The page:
Have they read Fodor's book, BETTER Not Bigger, or any of his published reports which were commissioned by the States of Oregon and Washington?
If the answer to any of these questions is 'yes', has the Herald simply dismissed his arguments and findings?
While it is understandable for the Herald to prefer easy, business as usual approaches to growth policy issues, it is deplorable that it allows itself to be so easily and thoroughly co-opted by growth machine rhetoric.
For example, is the debate really about growth or no growth?
Aren't there other, intermediate steps to be considered in the spectrum between these two extremes?
Do they know that the Washington Research Council's 'economist' they quote is really paid for the BIA?
Where do the specious arguments about anti-minority and immigrant sentiment come from?
Is it possible these are also being generated by pro-growth interests as a means of discrediting efforts to reasonably regulate growth?
Isn't that the real reason that people like Eben Fodor, who dare to expose the growth machine's carefully crafted mythology, are listed as public enemy number 1 by the BIA?
We have seen that kind of thinking before, to the detriment of human history.
"If you don't agree with us and do what we say, you're the enemy!"
The Herald is certainly correct in seeing growth as a form of change, and change is a reality for all of us - every day of our lives.
But aren't certain types of change are more desirable than others, particularly if sustained quality of life is considered important?
In the words of Edward Abbey, " Growth for the sake of growth is the ideology of the cancer cell."
These are the larger concepts about which the 'growth debate' is really all about - how to do things better for us all in the long run, by learning from the past.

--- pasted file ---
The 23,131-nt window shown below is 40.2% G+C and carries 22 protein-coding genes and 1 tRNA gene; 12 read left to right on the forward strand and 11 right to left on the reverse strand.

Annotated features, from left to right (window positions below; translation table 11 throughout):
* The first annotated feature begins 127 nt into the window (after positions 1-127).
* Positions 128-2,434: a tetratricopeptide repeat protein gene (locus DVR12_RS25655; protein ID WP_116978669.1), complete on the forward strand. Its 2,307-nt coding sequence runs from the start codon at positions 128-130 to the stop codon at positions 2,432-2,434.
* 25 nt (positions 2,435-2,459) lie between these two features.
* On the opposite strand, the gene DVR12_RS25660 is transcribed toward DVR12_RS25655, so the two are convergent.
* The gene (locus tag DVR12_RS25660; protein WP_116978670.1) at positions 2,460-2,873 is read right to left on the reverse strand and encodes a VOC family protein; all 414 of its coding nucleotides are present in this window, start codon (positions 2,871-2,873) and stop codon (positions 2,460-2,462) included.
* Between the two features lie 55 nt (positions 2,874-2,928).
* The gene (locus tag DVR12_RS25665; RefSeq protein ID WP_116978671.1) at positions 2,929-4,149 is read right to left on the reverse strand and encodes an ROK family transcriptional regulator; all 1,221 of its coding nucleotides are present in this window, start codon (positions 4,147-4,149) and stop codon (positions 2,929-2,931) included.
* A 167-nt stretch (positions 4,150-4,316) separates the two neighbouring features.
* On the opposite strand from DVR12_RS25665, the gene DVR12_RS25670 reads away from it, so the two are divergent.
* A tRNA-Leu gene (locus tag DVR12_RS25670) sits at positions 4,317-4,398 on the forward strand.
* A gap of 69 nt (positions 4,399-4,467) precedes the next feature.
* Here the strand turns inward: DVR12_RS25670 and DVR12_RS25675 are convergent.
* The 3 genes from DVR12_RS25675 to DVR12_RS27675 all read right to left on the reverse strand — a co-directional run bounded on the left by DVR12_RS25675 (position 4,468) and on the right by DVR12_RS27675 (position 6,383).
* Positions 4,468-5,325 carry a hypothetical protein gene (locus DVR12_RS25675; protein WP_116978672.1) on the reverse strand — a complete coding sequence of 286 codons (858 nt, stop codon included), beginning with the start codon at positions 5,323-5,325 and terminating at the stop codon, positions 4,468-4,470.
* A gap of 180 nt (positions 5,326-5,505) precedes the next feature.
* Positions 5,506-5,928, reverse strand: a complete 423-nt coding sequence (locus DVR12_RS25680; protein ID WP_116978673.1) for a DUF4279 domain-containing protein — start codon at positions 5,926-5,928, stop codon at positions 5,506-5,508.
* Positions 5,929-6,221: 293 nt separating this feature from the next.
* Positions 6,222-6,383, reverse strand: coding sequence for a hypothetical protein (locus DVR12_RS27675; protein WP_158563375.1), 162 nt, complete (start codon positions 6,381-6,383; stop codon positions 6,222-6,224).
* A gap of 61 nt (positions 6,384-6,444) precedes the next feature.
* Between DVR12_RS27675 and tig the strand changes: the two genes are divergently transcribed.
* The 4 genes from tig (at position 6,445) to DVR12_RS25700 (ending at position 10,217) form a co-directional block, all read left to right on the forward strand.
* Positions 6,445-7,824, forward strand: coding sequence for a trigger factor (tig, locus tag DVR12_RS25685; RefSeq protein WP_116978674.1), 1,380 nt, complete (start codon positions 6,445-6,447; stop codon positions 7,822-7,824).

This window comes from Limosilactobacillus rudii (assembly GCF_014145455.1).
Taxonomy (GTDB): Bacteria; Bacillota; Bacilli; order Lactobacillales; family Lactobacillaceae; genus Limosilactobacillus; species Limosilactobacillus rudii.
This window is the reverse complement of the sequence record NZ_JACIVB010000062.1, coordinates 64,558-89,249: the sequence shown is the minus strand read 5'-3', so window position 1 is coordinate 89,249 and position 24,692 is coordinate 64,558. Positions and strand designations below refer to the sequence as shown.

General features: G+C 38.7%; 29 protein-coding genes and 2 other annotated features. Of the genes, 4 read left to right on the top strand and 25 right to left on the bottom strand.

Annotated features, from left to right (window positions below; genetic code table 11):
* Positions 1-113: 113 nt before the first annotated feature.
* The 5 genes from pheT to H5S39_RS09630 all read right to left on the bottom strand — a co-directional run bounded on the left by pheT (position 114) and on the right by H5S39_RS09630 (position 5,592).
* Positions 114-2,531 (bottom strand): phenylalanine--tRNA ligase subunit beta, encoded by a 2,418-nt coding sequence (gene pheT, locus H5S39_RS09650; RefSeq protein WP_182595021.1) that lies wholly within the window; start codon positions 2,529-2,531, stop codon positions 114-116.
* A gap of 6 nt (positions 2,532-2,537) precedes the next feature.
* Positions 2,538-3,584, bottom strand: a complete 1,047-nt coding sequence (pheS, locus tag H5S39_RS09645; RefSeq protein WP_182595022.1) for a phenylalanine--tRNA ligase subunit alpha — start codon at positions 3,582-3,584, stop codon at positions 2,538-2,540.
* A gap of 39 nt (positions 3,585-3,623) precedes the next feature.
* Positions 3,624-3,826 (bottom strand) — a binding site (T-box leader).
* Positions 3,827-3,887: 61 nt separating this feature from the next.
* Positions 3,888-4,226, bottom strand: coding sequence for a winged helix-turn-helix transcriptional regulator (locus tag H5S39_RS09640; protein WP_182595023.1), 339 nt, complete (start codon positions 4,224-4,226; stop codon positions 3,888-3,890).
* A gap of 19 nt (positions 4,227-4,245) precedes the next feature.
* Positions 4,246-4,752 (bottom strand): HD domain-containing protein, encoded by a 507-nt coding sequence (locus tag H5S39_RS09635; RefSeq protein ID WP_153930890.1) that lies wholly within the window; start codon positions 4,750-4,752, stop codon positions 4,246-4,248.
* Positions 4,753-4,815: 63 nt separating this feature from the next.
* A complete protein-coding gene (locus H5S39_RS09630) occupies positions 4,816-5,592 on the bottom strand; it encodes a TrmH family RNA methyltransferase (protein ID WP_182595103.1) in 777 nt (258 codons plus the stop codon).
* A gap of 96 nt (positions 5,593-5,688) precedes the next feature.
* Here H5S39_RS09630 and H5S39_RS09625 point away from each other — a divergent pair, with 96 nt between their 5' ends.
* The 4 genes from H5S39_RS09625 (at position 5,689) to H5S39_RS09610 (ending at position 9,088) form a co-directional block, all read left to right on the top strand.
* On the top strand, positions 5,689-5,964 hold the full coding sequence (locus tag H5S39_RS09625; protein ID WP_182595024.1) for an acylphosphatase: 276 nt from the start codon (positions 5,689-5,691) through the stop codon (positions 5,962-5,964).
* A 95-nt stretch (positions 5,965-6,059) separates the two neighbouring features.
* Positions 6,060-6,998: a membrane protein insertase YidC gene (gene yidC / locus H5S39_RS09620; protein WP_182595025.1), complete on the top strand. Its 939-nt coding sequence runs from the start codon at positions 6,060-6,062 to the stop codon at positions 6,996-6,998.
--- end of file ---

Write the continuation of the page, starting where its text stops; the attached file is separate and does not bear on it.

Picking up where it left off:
The situation we face now is very different from what Henry Roeder faced.
There are many more of us now, and we can more easily see that the cumulative effect of our individual impacts on our common environment, the air, water and soil we all share, have been very detrimental indeed.
Our challenge is to determine how to change our habits in the interest of long term sustainability
That is a goal in which we all have a true interest.
The organizers of the Eben Fodor event were all concerned citizens, who raised most of the costs.
That the Herald would so lightly dismiss these citizens’ well-intended efforts to inform themselves and the public of new, albeit provocative ideas, smacks of arrogance and irresponsibility.
Instead, these folks deserve our collective thanks for taking the initiative for getting this growth debate to center stage at a time when meaningful changes are possible.
Opinions are free. Informed opinions require honest hard work to acquire.
A.J. Liebling once said: "Freedom of the press belongs to those who own one."
As the entity which owns the largest printing press in town, the Herald needs to work harder to inform itself about these difficult issues, before expressing written opinions on important issues for public consumption.